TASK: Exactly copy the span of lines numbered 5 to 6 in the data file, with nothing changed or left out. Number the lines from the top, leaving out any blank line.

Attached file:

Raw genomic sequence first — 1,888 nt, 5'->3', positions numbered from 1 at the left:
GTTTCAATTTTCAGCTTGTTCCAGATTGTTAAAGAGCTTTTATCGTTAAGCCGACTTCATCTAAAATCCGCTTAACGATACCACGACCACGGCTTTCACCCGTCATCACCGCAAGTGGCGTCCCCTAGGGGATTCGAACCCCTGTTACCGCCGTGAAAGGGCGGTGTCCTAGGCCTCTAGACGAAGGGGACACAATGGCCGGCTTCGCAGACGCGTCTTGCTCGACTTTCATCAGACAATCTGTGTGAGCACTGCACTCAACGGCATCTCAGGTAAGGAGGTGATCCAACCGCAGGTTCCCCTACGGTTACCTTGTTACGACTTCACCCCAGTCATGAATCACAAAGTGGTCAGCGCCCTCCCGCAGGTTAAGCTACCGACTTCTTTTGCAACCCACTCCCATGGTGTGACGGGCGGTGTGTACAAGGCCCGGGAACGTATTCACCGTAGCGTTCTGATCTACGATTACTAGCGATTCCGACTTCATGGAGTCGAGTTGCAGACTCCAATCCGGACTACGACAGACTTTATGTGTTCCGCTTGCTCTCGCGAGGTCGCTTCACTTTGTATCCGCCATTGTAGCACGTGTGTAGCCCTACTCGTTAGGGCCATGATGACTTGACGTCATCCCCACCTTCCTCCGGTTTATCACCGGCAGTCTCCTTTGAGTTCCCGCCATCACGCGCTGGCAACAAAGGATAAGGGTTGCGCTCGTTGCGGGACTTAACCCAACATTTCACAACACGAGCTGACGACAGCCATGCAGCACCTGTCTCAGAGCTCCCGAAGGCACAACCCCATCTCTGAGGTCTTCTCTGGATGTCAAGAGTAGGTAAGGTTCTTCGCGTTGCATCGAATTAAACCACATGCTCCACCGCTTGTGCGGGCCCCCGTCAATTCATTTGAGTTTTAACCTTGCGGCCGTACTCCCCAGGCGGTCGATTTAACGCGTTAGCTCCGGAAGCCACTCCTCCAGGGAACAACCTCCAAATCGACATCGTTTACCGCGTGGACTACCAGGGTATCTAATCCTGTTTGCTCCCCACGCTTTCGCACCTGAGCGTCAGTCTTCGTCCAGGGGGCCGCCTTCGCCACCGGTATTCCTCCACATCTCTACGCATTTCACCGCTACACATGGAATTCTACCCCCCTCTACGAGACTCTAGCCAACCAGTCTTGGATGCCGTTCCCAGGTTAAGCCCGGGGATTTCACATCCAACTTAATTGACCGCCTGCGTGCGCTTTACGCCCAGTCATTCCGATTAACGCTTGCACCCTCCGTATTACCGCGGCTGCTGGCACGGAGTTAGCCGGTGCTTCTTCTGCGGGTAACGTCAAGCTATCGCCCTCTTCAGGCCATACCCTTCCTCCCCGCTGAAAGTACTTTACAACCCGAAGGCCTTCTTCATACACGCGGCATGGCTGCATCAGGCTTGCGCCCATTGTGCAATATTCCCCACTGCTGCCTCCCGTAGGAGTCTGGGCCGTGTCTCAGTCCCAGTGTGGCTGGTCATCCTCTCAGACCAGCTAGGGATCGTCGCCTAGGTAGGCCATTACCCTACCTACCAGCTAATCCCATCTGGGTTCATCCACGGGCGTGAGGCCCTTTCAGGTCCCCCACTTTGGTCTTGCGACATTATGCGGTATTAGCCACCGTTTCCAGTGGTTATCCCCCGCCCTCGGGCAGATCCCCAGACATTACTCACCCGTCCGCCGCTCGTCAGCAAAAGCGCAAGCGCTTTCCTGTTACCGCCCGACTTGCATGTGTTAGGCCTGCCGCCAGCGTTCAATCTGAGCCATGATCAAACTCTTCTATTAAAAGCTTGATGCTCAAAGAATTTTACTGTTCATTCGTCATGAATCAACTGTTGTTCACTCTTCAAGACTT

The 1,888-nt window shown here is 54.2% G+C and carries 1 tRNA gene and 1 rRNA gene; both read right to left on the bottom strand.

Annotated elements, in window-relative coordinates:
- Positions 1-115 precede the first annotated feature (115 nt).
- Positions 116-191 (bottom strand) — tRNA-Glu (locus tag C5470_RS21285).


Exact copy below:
- Positions 1-115 precede the first annotated feature (115 nt).
- Positions 116-191 (bottom strand) — tRNA-Glu (locus tag C5470_RS21285).